Terry Waite, known for having been taken hostage in Beirut whilst negotiating the release of captives; where he spent 1,763 days in captivity.

An amazing and inspiring man!  Terry seated himself in an armchair on stage and enthralled us with his tales of his captivity and coming to terms with all that entailed, most notably his view on his captors.  He is a truly gracious man.
He inspired me to find good in people of which I may not be too fond.

Tom Holland is a bestselling author of history books and is a BBC presenter, covering everything from religion to dinosaurs.
Tom spoke of Anglo Saxon kings, Vikings and strong women.  He was riveting. 
He inspired me to look further into things that interest me, like language, etymology and societies' code of conduct/law.

Sebastian Faulks is a critically acclaimed author, known for bestselling novels such as Birdsong, Engleby.
He too sat in a cosy armchair and gave us an insight into his life, his writing inspiration and process, and his life.  There was nothing not to like.
He touched on the solitude of the writer and said he sometimes dreams of working in insurance so that he has an office to go to filled with people with whom he can talk.
Well, this "writer" is not feeling the solitude, she has you guys to talk to!
He inspired me to write.  Write prolifically.  Sorry, guys, that means more for you to read!
He also inspired me to read at least one of his books,  which I've always avoided because I thought they would make me cry.  But he's thinking of releasing one with a happy ending; and that is the one I will read!

Then, pooped, we rounded off a stimulating but exhausting lit-fest with drinks with friends at a nearby restaurant, and lobster rolls ... again!

I am so grateful that we have the opportunity to hear and meet such great authors of our time.  I am so thankful that literary behemoths care to participate in our little island's festival.  And I get the feeling they rather enjoy it.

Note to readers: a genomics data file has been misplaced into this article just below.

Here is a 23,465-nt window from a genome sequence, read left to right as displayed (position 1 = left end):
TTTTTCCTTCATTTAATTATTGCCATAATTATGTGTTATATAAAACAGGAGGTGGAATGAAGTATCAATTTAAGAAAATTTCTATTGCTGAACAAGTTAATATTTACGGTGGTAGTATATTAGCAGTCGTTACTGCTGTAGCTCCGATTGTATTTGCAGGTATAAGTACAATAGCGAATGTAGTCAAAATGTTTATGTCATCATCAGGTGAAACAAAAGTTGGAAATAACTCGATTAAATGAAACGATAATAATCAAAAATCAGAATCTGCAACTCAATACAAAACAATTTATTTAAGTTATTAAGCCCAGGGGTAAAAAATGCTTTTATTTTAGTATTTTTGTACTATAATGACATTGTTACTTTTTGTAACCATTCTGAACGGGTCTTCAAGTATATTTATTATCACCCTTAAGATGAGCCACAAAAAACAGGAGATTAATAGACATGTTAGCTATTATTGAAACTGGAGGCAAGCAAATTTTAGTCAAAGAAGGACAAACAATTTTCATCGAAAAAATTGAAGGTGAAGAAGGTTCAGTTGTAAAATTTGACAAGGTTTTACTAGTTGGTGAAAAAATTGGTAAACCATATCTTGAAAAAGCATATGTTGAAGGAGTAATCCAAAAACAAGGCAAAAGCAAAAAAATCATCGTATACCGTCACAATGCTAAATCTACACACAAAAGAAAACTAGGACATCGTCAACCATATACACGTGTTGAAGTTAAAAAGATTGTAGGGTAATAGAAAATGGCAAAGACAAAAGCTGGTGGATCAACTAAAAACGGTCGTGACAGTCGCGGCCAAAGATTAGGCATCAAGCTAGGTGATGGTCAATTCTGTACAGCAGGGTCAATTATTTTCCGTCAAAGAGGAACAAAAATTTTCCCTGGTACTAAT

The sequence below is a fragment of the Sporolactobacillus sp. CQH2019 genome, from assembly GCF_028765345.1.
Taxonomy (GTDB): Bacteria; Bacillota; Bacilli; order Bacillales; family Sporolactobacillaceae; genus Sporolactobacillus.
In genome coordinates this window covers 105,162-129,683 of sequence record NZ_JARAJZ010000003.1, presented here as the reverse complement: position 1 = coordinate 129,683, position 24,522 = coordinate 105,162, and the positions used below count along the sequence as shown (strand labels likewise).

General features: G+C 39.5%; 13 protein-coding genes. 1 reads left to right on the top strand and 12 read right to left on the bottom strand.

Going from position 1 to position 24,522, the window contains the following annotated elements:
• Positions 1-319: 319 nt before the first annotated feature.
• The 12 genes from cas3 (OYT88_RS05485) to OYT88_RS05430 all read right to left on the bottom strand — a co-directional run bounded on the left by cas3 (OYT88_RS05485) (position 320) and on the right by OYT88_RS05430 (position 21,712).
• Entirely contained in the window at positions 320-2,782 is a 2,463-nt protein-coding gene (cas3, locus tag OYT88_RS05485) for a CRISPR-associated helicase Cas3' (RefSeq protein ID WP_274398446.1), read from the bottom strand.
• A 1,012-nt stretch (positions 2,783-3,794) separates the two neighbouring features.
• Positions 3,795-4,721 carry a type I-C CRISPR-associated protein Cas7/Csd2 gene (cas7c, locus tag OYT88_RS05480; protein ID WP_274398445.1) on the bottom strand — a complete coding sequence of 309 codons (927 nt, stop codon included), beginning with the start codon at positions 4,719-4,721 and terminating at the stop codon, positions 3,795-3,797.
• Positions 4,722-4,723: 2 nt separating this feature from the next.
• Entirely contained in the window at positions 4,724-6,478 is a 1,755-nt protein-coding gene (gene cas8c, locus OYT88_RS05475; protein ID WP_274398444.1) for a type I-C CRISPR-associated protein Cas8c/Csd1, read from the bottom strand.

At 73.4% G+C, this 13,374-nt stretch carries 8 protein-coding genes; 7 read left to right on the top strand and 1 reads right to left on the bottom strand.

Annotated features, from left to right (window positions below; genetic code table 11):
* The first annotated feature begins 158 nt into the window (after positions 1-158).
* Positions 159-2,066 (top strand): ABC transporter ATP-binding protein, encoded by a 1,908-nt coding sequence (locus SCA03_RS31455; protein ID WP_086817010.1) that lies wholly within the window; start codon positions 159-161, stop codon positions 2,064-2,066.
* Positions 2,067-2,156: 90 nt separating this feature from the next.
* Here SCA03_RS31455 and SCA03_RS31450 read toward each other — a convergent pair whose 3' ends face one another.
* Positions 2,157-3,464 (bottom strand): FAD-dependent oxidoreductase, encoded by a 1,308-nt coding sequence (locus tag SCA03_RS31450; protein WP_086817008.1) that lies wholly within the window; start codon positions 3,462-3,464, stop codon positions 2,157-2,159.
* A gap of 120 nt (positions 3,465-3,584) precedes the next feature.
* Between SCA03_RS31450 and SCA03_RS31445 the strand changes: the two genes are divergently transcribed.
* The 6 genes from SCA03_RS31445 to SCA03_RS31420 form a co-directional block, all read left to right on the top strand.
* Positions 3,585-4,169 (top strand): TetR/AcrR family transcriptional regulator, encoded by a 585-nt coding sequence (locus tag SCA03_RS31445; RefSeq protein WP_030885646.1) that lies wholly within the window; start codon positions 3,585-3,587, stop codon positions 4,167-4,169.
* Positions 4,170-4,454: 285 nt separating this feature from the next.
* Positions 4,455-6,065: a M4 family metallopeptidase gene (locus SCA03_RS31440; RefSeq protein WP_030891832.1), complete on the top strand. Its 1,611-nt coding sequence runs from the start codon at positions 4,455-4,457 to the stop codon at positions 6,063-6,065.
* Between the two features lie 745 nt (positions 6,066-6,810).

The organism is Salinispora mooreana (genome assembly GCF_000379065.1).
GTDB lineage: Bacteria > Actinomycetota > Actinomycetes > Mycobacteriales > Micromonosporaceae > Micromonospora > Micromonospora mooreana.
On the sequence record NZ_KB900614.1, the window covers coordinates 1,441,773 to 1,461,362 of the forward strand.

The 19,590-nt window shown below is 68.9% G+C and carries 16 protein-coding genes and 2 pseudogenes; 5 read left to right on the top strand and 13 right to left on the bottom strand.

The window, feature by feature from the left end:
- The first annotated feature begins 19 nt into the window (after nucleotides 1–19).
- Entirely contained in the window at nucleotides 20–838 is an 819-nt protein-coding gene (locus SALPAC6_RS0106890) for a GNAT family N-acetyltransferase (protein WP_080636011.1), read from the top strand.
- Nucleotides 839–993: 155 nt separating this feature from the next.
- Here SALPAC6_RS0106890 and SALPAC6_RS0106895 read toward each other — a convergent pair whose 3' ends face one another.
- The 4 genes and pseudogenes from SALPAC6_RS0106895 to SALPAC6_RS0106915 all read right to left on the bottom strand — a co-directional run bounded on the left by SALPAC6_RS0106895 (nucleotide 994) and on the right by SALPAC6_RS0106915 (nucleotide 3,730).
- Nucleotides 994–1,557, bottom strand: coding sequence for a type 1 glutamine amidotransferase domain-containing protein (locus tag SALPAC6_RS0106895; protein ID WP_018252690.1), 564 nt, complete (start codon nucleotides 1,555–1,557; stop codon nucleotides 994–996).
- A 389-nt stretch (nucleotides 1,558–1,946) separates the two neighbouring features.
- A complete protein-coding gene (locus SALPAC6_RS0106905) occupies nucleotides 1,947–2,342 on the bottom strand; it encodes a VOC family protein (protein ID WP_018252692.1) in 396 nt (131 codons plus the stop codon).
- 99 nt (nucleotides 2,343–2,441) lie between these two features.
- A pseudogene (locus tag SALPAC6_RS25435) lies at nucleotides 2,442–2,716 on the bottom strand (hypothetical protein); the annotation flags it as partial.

A la perchoine.


  1. Despite the pain of galloping up and down the hills to the various venues that must have been a fabulous experience to listen those 3 inspirational writers. You will have much to ponder. Loved the outfit as well. You look great.

    1. Hi Christy, oh there's more to tell of the hill pain! I'll save that one. But yes, all three guys touched me deep inside. I felt so fortunate. Have come across them? And the lovely Clare?
      The outfit was really all about ease, so comfy.

    2. Finally catching up with my reading. I am familiar with Terry Waite and Sebastian Faulkes work and knew that Clare Baldwin was a tv personality but did not know that she wrote. Now I do thanks to you.

    3. So glad you're managing to catch up with your reading as I do so like to hear from you, as I do from from all who pop in here. It seems quite a few have been surprised that Clare writes, she's a talented lady and so nice too!

  2. Looks like an excellent festival - does it happen every year?

    1. Hi Steff, at the mo its every 18 months but that will probably change to annual. I'm amazed how so many wonderful literary people come to our little island. I'll give proper notice next time, you may fancy it.

  3. Amazing to hear those authors. They are always entertaining to listen to. I heard Michael Dobbs and he was enthralling too. Very Hill goat walking of Lostness too and Mr Him could tell you how to dress for the former.

    1. So funny, Anna, hill goat! I'm forever telling The Photographer he springs around like a mountain goat. I paid for my hill goat walking some days later. Plantar fasciitis. Yeah, I'd never heard of it either. Excruciating screaming pain for several days.